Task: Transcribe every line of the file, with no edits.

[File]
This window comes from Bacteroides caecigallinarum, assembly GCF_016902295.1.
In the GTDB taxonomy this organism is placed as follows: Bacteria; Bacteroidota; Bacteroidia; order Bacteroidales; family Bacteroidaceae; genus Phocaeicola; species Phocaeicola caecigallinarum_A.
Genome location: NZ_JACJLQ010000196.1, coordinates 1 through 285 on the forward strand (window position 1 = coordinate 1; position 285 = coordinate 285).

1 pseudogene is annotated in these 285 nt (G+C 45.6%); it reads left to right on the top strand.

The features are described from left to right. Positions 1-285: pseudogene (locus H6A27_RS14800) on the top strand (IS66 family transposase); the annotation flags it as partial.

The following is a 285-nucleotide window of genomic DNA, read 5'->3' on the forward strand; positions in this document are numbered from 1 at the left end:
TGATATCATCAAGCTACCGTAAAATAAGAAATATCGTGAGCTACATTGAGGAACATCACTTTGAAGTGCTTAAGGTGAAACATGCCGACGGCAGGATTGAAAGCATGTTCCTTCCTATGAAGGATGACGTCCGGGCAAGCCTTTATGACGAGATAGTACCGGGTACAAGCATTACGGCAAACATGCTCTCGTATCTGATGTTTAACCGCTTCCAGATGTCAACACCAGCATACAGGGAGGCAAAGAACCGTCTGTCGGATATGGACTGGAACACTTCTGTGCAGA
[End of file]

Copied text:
This window comes from Bacteroides caecigallinarum, assembly GCF_016902295.1.
In the GTDB taxonomy this organism is placed as follows: Bacteria; Bacteroidota; Bacteroidia; order Bacteroidales; family Bacteroidaceae; genus Phocaeicola; species Phocaeicola caecigallinarum_A.
Genome location: NZ_JACJLQ010000196.1, coordinates 1 through 285 on the forward strand (window position 1 = coordinate 1; position 285 = coordinate 285).

1 pseudogene is annotated in these 285 nt (G+C 45.6%); it reads left to right on the top strand.

The features are described from left to right. Positions 1-285: pseudogene (locus H6A27_RS14800) on the top strand (IS66 family transposase); the annotation flags it as partial.

The following is a 285-nucleotide window of genomic DNA, read 5'->3' on the forward strand; positions in this document are numbered from 1 at the left end:
TGATATCATCAAGCTACCGTAAAATAAGAAATATCGTGAGCTACATTGAGGAACATCACTTTGAAGTGCTTAAGGTGAAACATGCCGACGGCAGGATTGAAAGCATGTTCCTTCCTATGAAGGATGACGTCCGGGCAAGCCTTTATGACGAGATAGTACCGGGTACAAGCATTACGGCAAACATGCTCTCGTATCTGATGTTTAACCGCTTCCAGATGTCAACACCAGCATACAGGGAGGCAAAGAACCGTCTGTCGGATATGGACTGGAACACTTCTGTGCAGA